Is it better to give than receive?
When it comes to corporate giving, both bring benefits.
While corporate giving is clearly good for the recipient of a donation, it has also been shown to bring psychological benefits to the staff of the donor organization.
Corporate giving falls into two general categories – sponsorship and philanthropy, said Faye Wightman, President and CEO of the Vancouver Foundation, which administers endowments and granting funds to B.C. community groups. She described corporate giving as a continuum.
“At one end are anonymous donors who don’t want to be identified or tell the agency how to spend the money (philanthropy) and the other end, a company says, ’I’m buying the rights to this and I’ll want to tell you how to use the money (sponsorship),’” she said in a recent interview.
Corporate sponsorship is often seen as a marketing opportunity. Companies obtain a return on their sponsorship “investment,” enhance their profile, associate their logo with a cause or attract customers who support that cause. Giving becomes a type of contractual relationship between the recipient of the sponsorship and the donor—the charity features the sponsoring company in exchange for the financial support.
Many charities could not exist without this type of reciprocal relationship. Charities must account for each dollar spent, and by law they must spend 80 per cent of monies received on providing the services they exist to deliver. There is only 20 per cent left over for operating costs and fund raising. Enter corporate sponsorship. A company may fund something such as a marathon to help a charity. Spending by the charity on this type of fundraising event would otherwise be prohibited since the charity does not exist to raise funds, but to deliver a service.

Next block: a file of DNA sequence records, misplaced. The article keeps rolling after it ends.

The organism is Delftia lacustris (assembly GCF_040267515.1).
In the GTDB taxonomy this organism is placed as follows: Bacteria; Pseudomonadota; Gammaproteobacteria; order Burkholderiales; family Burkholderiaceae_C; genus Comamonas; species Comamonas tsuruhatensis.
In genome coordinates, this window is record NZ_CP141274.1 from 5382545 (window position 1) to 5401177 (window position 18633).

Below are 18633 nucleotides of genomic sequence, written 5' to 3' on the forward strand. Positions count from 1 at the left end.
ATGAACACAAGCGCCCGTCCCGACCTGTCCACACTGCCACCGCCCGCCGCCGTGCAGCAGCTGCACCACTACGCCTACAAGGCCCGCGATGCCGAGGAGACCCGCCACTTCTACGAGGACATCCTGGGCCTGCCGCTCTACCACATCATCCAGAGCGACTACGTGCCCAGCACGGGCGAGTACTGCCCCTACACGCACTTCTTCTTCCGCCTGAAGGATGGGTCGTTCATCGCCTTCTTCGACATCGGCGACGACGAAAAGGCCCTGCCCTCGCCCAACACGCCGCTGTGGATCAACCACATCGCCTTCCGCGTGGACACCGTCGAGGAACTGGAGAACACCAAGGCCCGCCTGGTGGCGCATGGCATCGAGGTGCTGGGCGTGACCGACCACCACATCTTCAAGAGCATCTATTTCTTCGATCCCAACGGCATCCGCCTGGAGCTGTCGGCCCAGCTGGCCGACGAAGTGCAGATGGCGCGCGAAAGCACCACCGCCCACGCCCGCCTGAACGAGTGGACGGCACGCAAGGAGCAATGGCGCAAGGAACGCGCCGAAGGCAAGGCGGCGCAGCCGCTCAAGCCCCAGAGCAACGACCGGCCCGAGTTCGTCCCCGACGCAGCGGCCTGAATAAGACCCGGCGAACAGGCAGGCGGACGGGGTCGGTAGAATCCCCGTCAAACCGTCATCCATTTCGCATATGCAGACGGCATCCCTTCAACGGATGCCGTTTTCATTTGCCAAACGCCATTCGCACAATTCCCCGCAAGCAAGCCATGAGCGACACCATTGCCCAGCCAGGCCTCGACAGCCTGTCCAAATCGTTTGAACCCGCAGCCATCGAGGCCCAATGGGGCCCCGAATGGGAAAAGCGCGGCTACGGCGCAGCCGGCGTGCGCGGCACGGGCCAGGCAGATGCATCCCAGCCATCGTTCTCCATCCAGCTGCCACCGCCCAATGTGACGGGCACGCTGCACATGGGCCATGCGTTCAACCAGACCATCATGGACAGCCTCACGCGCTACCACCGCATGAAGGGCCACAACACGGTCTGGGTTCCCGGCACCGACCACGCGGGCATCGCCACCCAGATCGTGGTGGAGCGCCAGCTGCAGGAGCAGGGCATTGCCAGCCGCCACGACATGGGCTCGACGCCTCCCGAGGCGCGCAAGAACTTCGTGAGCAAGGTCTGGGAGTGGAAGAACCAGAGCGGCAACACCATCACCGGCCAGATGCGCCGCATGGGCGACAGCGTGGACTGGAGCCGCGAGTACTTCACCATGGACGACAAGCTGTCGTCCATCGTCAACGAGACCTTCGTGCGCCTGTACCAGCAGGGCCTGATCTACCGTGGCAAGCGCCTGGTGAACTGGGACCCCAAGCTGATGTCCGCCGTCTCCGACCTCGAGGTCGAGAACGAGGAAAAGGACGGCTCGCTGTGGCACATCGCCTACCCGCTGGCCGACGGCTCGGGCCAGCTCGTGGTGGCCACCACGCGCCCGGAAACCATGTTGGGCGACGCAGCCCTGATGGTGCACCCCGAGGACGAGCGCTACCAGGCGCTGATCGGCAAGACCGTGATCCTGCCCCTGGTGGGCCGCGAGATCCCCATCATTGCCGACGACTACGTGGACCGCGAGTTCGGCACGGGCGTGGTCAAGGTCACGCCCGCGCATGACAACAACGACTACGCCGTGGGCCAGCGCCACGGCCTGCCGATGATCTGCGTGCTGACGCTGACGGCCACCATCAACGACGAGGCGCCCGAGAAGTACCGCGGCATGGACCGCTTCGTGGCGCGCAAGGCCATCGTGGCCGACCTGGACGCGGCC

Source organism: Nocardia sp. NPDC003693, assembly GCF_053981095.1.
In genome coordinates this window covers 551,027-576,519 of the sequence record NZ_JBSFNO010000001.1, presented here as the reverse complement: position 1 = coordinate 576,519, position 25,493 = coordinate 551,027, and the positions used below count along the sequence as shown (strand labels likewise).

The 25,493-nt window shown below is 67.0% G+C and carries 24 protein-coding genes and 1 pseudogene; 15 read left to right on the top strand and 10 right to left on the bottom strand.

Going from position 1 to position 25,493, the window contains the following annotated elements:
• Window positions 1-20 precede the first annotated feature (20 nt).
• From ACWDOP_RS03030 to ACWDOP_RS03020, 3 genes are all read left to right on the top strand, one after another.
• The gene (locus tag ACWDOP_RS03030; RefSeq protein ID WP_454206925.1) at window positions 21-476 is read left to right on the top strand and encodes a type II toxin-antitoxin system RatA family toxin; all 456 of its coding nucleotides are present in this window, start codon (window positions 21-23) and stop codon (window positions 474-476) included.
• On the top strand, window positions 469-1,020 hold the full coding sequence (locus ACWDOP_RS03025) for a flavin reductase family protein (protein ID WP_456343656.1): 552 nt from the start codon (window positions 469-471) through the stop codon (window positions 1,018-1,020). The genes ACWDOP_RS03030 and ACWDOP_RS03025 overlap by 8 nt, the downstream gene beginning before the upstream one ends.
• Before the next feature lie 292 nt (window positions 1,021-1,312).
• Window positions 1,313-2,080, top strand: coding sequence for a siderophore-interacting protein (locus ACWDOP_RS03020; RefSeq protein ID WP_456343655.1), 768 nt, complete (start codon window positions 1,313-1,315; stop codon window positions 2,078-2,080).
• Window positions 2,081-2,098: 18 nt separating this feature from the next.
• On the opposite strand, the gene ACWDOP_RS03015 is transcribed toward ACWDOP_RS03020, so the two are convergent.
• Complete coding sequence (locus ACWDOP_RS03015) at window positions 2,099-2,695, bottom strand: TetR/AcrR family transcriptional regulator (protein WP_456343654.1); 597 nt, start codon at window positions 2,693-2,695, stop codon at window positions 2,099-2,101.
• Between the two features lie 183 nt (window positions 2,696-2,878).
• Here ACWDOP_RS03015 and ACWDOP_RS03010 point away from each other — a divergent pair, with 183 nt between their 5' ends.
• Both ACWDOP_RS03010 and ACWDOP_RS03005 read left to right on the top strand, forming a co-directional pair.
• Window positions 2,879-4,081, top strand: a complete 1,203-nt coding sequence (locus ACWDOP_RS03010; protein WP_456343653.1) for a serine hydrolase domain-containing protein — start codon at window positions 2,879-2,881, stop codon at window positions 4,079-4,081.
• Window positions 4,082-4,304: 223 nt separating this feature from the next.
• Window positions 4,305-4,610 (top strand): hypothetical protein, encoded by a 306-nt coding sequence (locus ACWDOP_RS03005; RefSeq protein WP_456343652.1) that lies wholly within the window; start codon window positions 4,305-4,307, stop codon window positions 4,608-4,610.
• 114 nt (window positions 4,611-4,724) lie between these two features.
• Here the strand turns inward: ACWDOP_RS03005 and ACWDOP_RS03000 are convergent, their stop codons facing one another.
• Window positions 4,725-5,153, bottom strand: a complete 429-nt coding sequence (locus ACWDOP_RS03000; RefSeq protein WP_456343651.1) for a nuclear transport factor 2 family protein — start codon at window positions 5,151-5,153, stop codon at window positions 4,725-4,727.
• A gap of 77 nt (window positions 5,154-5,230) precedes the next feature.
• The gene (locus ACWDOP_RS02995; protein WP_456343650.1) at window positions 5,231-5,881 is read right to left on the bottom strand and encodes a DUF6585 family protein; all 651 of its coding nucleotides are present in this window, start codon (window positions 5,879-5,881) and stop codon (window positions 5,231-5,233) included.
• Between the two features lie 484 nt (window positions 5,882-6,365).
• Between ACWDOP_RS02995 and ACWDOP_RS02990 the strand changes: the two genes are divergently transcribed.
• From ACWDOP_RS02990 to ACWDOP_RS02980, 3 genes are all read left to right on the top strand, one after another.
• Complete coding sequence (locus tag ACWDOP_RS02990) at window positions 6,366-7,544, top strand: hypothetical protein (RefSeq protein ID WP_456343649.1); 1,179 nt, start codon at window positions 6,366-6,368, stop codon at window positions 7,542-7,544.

Corporate philanthropy means giving and asking for nothing in return – no logo associated with a charity, no role in telling the charity how it would like to see the monies spent. Instead, charities ask companies that engage in philanthropy if the charity can publicly recognize the gift.
Companies that engage in philanthropy tend to give regularly to the charity, sustaining it in a different way than is expected when charities accept sponsorship contracts.
What is the effect of these two types of giving on employees of the donating organization?
“Both forms of giving – sponsorship and philanthropy -benefit employees because giving gets employees involved and makes staff feel good”, observed Wightman.
When a company engages in giving, whether philanthropic or as a sponsorship, staff experience three highly positive psychological benefits regardless of the type of giving program: